Surviving Evil’s villains are vampiric, shape-shifting zombie demon monkey-men who live in trees and love to dine on human fetuses, and yes, they’re just as ridiculous as they sound. Terence Daw’s horror film would like these fiends to be terrifying, yet the fact that the writer-director does everything in his power to avoid providing a clean look at them—save for one close-up that highlights their awful makeup—suggests that even he secretly recognizes the general silliness of his B-movie, which concerns a reality-TV crew who stumble upon these ancient, legendary beasts while filming their latest episode on a remote Philippine island.
That wilderness-survival program is hosted by Seb, a self-assured outdoorsman whom Billy Zane embodies with his usual swaggering smirkiness. His over-the-top theatricality carries a pungent sense of irony, as if he’s self-consciously mimicking the arrogant-heroic mannerisms of ’40s adventure-serial stars. He’s the only character who seems to have a pulse throughout Surviving Evil, but his cocksure charisma is nonetheless toned down at every interval by Daw, who for baffling reasons chooses to relegate Seb—who eats bugs pried out of logs, and is handy with a machete—to second-fiddle supporting player, all so more time can be spent on his cipher companions.
Those include a personality-free cameraman (Colin Moss) and his jealous ex-girlfriend producer (Louise Barnes), a research student from the island (Natalie Mendoza), a tour guide (Joel Torre) with ulterior motives for making the journey, and a technician (Christina Cole) who’s secretly pregnant with Seb’s baby—which attracts the attention of the locale’s newborn-eating creatures. There’s considerable interpersonal drama between these dull-as-dirt dolts, but it’s so clichéd that it stymies any narrative momentum, and so dreary that it negates any chance for unintentional comedy.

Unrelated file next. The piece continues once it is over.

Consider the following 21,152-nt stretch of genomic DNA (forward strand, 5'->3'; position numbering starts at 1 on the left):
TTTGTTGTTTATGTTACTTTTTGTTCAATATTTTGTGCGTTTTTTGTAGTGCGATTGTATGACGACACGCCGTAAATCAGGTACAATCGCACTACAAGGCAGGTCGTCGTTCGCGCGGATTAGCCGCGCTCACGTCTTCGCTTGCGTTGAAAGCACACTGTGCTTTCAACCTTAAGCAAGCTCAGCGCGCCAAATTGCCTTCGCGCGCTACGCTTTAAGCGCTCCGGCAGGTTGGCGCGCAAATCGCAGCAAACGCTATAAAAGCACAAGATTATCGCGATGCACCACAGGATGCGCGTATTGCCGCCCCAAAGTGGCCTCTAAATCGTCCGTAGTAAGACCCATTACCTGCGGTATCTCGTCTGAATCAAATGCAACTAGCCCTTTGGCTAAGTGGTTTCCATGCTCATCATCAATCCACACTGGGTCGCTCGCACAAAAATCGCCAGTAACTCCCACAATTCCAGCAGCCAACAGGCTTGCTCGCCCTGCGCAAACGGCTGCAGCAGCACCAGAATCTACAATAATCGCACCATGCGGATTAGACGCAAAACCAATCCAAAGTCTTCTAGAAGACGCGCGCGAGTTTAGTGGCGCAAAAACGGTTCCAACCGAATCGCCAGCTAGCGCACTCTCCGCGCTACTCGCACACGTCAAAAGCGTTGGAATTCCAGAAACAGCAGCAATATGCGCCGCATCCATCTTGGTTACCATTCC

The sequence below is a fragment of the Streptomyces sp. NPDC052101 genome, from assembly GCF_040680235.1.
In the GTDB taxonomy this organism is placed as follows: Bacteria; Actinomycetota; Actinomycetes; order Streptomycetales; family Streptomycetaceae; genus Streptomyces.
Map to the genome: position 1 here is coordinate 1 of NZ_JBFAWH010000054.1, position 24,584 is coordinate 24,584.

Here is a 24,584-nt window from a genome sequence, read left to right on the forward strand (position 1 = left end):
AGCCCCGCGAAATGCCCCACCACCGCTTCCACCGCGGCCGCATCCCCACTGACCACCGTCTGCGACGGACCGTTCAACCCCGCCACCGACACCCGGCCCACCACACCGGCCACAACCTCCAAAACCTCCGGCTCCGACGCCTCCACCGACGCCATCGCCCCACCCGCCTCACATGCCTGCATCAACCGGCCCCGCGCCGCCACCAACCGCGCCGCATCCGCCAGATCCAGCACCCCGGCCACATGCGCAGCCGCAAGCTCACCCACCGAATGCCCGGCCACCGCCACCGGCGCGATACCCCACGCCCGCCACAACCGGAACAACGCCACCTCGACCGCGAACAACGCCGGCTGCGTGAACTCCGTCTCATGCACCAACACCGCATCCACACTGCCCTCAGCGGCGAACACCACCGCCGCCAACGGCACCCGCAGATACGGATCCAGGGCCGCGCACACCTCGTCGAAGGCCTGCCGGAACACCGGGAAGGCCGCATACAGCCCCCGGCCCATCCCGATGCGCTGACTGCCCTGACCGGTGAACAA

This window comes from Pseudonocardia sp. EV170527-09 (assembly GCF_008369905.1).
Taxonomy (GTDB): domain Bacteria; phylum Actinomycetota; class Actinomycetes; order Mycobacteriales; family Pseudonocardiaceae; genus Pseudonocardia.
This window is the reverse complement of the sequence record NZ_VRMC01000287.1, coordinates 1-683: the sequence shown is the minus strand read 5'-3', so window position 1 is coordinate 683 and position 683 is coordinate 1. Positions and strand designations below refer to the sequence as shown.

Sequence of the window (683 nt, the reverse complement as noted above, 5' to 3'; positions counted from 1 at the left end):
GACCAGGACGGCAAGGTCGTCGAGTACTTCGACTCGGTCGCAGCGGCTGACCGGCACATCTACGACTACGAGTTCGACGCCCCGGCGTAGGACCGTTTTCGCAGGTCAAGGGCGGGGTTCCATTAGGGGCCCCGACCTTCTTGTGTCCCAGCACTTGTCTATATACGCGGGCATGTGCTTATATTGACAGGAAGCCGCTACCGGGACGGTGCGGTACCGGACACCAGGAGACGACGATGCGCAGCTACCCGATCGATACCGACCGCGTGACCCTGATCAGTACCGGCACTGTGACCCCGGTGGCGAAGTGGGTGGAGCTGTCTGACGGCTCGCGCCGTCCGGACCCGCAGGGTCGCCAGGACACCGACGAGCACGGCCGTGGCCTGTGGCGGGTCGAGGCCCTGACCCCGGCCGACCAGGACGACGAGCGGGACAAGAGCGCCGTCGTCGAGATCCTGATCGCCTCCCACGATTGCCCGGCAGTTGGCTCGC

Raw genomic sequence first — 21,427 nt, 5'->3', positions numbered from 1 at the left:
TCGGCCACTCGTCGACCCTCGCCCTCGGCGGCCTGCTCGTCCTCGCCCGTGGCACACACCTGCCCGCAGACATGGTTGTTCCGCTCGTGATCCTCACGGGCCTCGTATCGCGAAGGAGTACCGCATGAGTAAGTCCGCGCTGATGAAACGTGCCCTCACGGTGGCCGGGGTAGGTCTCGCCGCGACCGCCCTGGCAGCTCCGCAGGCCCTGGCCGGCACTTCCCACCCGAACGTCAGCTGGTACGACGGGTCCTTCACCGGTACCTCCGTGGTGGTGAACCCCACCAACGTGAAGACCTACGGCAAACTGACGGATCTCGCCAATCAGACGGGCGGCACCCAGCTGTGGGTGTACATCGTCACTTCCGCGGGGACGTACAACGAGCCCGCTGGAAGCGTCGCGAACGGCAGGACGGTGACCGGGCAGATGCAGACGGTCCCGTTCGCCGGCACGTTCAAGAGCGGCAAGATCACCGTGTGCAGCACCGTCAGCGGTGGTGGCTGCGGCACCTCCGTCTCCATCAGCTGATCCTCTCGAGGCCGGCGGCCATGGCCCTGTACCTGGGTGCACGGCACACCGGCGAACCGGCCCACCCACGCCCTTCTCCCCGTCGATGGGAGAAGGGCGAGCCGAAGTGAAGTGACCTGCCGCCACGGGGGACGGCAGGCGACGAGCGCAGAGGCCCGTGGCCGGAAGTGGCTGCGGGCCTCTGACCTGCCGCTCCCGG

Daw’s direction doesn’t help. Conversations are given pedestrian shot-countershot treatment, and his action is of an edited-to-ribbons, direct-to-video quality. That matches the camerawork, which is all whooshing, thrashing movement. While it’s hard to imagine any aesthetic polish elevating such Z-grade material, a bit more liveliness might have generated the levity necessary to at least make the film play as a breezy trifle. Instead, there’s a self-seriousness to Surviving Evil that clashes awkwardly with its technical clunkiness and endless mumbo-jumbo dialogue about the origins of its unholy terror.
That turns out to be the Spanish conquest and occupation of the Philippine islands, which was apparently so horrific, the indigenous culture reacted by spawning satanic monsters. Ones that attack their own people, no less. Daw isn’t after lucidity, much less any serious socio-historical commentary or reality-TV satire: He’s just interested in delivering a few shots of women in bikinis, a healthy serving of gratuitous gore, and a finale in which his hordes of baddies hunt their prey by sprouting wings and taking flight in a weird homage to The Wizard Of Oz. It’s all far less entertaining than it sounds.